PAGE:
This was the office, with the regular office worker-- one of the youth ladies-- working as usual. She was instructed to keep working and to act like the students were bothering her (which she did very convincingly). She told them to put together three puzzles which were in the office. When the puzzles were completed, they could travel to their next destination.
The School of Hard Knocks
Students arrived at the rear shop door which had the sign “The School of Hard Knocks” hanging crookedly upon it. They were told to “Get to work!” and given brooms, dust pans, and shovels. After ten minutes of sweeping they were thanked and told to read their books to choose their next destination.
When they had traveled to all ten doors, we all met at the center of the lot where a large kettle held delicious chicken noodle soup. Everyone pulled out their baggies of food they’d collected along the way -- sausage, cheese, crackers, apples, carrots & celery sticks, and cookies. Sweet tea was served in camping cups. Groups compared stories, and the group with the most coins leftover got a little candy bar for each team member.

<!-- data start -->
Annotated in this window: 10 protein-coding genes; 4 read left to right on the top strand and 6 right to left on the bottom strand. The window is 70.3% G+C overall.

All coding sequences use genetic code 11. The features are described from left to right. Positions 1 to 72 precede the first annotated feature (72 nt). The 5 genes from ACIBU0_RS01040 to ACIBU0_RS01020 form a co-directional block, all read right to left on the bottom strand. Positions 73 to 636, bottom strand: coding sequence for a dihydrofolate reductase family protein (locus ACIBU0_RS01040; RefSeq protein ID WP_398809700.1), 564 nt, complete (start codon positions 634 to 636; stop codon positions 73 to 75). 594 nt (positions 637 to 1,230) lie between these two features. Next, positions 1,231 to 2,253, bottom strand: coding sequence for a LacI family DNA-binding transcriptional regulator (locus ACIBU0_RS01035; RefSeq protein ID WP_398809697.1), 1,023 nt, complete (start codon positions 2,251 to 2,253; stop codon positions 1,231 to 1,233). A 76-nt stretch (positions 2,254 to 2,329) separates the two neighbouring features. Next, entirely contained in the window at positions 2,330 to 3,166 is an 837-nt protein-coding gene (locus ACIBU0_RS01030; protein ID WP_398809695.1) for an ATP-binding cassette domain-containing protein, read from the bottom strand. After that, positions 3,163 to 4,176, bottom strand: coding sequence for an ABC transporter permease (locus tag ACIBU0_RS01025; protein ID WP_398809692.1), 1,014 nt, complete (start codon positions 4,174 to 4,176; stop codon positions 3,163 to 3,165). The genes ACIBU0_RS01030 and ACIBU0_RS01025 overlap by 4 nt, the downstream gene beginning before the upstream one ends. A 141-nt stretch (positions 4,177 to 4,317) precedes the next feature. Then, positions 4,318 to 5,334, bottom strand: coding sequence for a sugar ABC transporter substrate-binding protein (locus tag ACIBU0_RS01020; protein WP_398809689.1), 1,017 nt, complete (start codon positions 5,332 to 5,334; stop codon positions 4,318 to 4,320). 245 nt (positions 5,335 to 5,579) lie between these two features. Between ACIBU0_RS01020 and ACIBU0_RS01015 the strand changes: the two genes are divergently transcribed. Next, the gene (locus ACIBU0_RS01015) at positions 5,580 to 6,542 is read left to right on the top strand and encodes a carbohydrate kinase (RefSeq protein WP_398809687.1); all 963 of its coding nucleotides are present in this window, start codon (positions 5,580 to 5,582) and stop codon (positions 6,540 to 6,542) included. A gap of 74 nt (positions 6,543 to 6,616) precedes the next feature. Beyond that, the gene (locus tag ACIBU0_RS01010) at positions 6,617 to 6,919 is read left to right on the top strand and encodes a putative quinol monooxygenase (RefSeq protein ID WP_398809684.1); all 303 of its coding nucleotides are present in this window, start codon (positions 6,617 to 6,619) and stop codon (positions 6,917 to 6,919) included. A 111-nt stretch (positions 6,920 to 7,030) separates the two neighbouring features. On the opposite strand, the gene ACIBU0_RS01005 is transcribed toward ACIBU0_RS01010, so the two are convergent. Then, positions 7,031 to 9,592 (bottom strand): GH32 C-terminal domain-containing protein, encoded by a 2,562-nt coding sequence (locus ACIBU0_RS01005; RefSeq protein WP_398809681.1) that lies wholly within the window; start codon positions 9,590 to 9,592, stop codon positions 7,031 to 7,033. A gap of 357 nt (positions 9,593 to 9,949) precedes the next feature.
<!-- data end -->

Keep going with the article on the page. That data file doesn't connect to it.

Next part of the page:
After a rather strange evening, we were all tired. The younger ones played kick-the-can amongst the mini barns while the older students and adult helpers loaded up cars and carried tables, chairs, costumes, kettles, coins, checkers, and whatnot back across the street to the school.
The students are already guessing what the last honor roll party of the year will be. But we aren’t telling. That is another surprise.
The next day as I washed cups and bowls, this is what I saw out the fellowship hall kitchen window.